I agree entirely with the panel's result. Under stare decisis principles, Judge Bowman's thoughtful opinion follows this circuit's recent en banc analysis in United States v. Lee, 6 F.3d 1297 (8th Cir.1993) (en banc). Other circuits have analyzed R.A.V. and the related Supreme Court precedent a little differently. See, e.g., United States v. Hayward, 6 F.3d 1241, 1249-52 (7th Cir.1993) (evaluating 42 U.S.C. Sec. 3631 under the lesser standard of United States v. O'Brien, 391 U.S. 367, 88 S.Ct. 1673, 20 L.Ed.2d 672 (1968)). Under any reasonable construction, however, the bottom line in this case should be the same.
The Honorable Levin H. Campbell, Senior United States Circuit Judge for the First Circuit, sitting by designation
Miller pleaded guilty, as an adult, to a misdemeanor charge for his part in the cross-burnings. R.A.E. pleaded guilty, as a juvenile, to a felony for his role. Cottrell left as the first cross was about to be lit and has not been charged in connection with the events that transpired on June 21, 1990. For reasons not apparent from the record, Olson, who was present throughout the evening in question, has not been charged for his part in the cross-burnings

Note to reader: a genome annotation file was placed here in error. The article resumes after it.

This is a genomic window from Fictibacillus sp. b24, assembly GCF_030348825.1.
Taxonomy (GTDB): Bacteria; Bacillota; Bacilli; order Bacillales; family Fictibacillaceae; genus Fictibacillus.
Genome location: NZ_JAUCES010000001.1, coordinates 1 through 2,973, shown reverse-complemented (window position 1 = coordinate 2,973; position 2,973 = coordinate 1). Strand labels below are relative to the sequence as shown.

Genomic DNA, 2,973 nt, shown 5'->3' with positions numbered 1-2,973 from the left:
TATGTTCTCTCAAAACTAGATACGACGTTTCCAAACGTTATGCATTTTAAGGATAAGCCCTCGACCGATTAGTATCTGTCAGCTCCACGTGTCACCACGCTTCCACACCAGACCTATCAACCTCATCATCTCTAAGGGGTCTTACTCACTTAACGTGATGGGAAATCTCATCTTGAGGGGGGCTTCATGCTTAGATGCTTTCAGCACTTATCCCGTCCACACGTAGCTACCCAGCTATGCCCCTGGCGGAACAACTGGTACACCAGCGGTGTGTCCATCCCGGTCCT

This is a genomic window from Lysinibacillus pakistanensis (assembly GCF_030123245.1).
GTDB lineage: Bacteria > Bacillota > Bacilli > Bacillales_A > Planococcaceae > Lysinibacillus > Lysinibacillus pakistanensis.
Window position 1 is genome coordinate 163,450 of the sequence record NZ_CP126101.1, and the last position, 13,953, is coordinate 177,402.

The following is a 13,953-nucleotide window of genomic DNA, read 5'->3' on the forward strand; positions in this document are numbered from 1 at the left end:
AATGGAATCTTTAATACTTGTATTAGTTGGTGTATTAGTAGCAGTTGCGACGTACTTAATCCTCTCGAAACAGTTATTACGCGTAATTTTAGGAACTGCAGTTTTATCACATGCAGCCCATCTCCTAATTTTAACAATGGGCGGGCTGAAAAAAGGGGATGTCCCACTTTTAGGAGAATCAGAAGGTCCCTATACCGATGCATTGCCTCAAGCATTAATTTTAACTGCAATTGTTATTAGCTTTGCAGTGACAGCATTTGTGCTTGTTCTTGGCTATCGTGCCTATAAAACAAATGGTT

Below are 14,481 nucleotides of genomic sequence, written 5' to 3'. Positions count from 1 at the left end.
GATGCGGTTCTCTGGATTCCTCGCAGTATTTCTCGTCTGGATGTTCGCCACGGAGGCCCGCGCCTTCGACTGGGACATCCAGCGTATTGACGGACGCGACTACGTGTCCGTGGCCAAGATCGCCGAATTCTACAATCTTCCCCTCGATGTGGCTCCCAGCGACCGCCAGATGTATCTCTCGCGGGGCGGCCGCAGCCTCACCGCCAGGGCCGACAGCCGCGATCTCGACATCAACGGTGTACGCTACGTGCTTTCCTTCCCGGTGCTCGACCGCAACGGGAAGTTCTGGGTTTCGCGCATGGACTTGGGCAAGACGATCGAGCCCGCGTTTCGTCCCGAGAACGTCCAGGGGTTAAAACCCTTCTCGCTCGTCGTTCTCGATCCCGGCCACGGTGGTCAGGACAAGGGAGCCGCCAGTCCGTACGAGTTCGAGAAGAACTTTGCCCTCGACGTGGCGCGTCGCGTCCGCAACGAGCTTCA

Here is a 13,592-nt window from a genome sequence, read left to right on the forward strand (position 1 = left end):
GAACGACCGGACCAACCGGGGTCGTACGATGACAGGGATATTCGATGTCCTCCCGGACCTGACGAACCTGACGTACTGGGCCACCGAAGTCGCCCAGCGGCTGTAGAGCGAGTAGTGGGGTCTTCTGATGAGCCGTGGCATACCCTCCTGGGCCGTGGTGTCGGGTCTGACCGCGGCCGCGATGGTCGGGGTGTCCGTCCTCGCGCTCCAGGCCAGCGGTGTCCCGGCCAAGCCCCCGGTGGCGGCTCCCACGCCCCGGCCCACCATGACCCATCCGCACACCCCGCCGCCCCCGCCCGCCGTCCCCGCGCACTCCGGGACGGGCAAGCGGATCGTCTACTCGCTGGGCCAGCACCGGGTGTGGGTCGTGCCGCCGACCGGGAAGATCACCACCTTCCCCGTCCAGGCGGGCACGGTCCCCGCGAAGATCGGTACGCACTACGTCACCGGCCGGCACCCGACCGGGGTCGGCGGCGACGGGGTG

Arthur Miller III, lived at 491 Earl Street in St. Paul, Minnesota. Russell and Laura Jones and their five children, an African-American family, moved in across the street at 490 Earl Street in March 1990
R.A.V. was the only defendant in the case
18 U.S.C. Sec. 241 provides:
If two or more persons conspire to injure, oppress, threaten, or intimidate any inhabitant of any State, Territory, or District in the free exercise or enjoyment of any right or privilege secured to him by the Constitution or laws of the United States, or because of his having so exercised the same, ... [they shall be guilty of an offense against the United States].
42 U.S.C. Sec. 3631 provides:
Whoever ... by force or threat of force willfully injuries [sic], intimidates or interferes with, or attempts to injure, intimidate or interfere with--
(a) any person because of his race, color, religion, sex, handicap ... familial status ... or national origin and because he is ... occupying ... any dwelling ...
[shall be guilty of an offense against the United States].
The Honorable Robert G. Renner, United States District Judge for the District of Minnesota
Recently, a plurality of this Court concluded that 18 U.S.C. Sec. 241 is content neutral on its face. United States v. Lee, 6 F.3d 1297, 1300 (8th Cir.1993) (en banc) (Gibson, John R., J., concurring), cert. denied, --- U.S. ----, 114 S.Ct. 1550, 128 L.Ed.2d 199 (1994). Appellants do not argue that either 18 U.S.C. Sec. 241 or 42 U.S.C. Sec. 3631 is facially invalid
We find that these principles are equally applicable to prosecutions brought under 42 U.S.C. Sec. 3631
The Honorable Floyd E. Boline, United States Magistrate Judge for the District of Minnesota
The District Court may make an exception to this requirement if the judge desires more information about the juvenile and commits the juvenile to the custody of the Attorney General for "observation and study." 18 U.S.C. Sec. 5037(d) (1988). J.H.H. does not argue that the judge should have taken this action